Some thoughts on ecology, evolution and economics

Why are there so many perching birds?

The lopsided tendency of evolution to produce many species in one group while preserving just a few in other groups applies quite well to birds. I called this tendency Haldane’s Rule.  Is there something special about groups, like the perching (or Passerine) birds, that dominate our biodiversity?  Or is their diversity a natural outcome from a lopsided process?


Mega-branching occurs several times in the Bird family tree.  The early passerines, small animals suited to perching in trees, exploded into a wide variety of groups (82 families remain though there were probably more to begin with).  This rapid branching happens several more times in the passerines, once among the tyrant flycatchers and then again with the especially colorful tanagers, each time forming 100 or more smaller groups .   The sparrows (Passerine literally means “sparrow-like”) have their own branching event resulting in 72 groups.  The same thing happens outside the perching birds.  There are 128 genera (or kinds) of hummingbird and 80 genera of parrot.  In the end, though, the perching bird species easily outnumber all the other 27 orders of bird combined – 6 out of 10 bird species are passerines.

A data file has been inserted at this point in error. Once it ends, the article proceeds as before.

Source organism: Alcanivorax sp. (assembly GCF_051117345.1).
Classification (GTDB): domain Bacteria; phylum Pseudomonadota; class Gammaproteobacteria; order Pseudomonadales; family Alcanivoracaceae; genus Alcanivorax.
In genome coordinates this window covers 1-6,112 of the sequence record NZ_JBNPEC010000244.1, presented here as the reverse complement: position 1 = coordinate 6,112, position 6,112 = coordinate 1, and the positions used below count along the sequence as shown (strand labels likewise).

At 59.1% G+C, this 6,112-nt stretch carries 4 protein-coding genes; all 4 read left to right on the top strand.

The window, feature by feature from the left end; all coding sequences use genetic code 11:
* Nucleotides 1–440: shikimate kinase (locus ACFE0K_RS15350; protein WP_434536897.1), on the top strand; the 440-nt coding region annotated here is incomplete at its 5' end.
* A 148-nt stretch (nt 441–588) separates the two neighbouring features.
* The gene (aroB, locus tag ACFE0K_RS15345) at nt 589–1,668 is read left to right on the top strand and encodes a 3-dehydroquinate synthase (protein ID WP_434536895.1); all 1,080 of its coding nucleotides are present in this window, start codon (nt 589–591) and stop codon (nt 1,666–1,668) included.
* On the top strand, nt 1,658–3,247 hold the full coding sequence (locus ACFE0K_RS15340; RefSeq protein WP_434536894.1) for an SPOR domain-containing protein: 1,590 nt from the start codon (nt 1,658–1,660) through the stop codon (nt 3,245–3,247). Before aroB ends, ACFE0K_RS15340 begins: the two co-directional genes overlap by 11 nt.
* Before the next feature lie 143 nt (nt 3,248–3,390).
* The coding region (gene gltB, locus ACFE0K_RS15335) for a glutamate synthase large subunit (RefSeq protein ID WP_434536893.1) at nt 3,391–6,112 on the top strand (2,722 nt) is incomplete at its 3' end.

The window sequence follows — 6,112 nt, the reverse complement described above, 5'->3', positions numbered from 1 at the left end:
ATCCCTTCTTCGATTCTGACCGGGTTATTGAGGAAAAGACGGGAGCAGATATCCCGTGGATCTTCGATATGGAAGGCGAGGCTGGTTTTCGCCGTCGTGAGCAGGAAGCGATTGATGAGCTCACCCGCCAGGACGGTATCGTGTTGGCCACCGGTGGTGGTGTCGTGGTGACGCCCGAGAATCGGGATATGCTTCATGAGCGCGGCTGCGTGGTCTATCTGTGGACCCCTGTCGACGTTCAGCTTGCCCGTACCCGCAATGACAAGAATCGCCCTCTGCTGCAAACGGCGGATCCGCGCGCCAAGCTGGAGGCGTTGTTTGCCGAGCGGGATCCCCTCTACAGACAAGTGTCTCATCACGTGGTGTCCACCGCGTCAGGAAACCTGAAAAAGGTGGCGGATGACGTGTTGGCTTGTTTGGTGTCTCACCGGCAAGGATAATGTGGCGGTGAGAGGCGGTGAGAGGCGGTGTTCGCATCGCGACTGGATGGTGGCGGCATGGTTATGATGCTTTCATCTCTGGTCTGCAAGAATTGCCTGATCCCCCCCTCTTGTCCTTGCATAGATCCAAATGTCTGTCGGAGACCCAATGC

There are few major divisions in the perching birds, one group of 4500 species is considered to have more advanced voiceboxes, and get a special designation as songbirds.  The remaining birds sing simpler songs and are mainly based in Latin America.

The key to the diversity of perching birds appears to be that they started branching early in bird evolution and never stopped.  Altogether, the remaining orders of birds- everything from ducks to eagles to ostriches produced 90 families that survive to this day.  The passerines pressed their early advantage and averaged 15 genera to a family as compared to 10 genera in the average non-passerine family.  By the time it came down to splitting off into individual species the perching birds slowed their hectic pace, producing an average of 5 species per genus.  This is still more than the average non-passerine genus but no longer exceptional.  They can only have done this by 1) being especially likely to  branch into new species and then 2) being especially likely to survive against all competitors, including lizards, amphibians, mammals and other types of birds.  The branching part, as we have discussed before, is especially difficult to predict.  It relies on isolation of small groups to prevent breeding.  This has been demonstrated several times for groups of island birds.  It is, however, ironic to be talking about isolation in a group of animals which can overcome almost any physical barrier (e.g. they can fly over the Himalayas!).  The type of isolation that we would expect in birds is behavioural, congregating in certain habitats.  For reasons that I go into elsewhere, I doubt that sexual selection was a big factor in these branching events.  What is really interesting is to consider what would make  these fairly rare speciation events so common as to produce 70-100 branches in a relatively short space of geological time.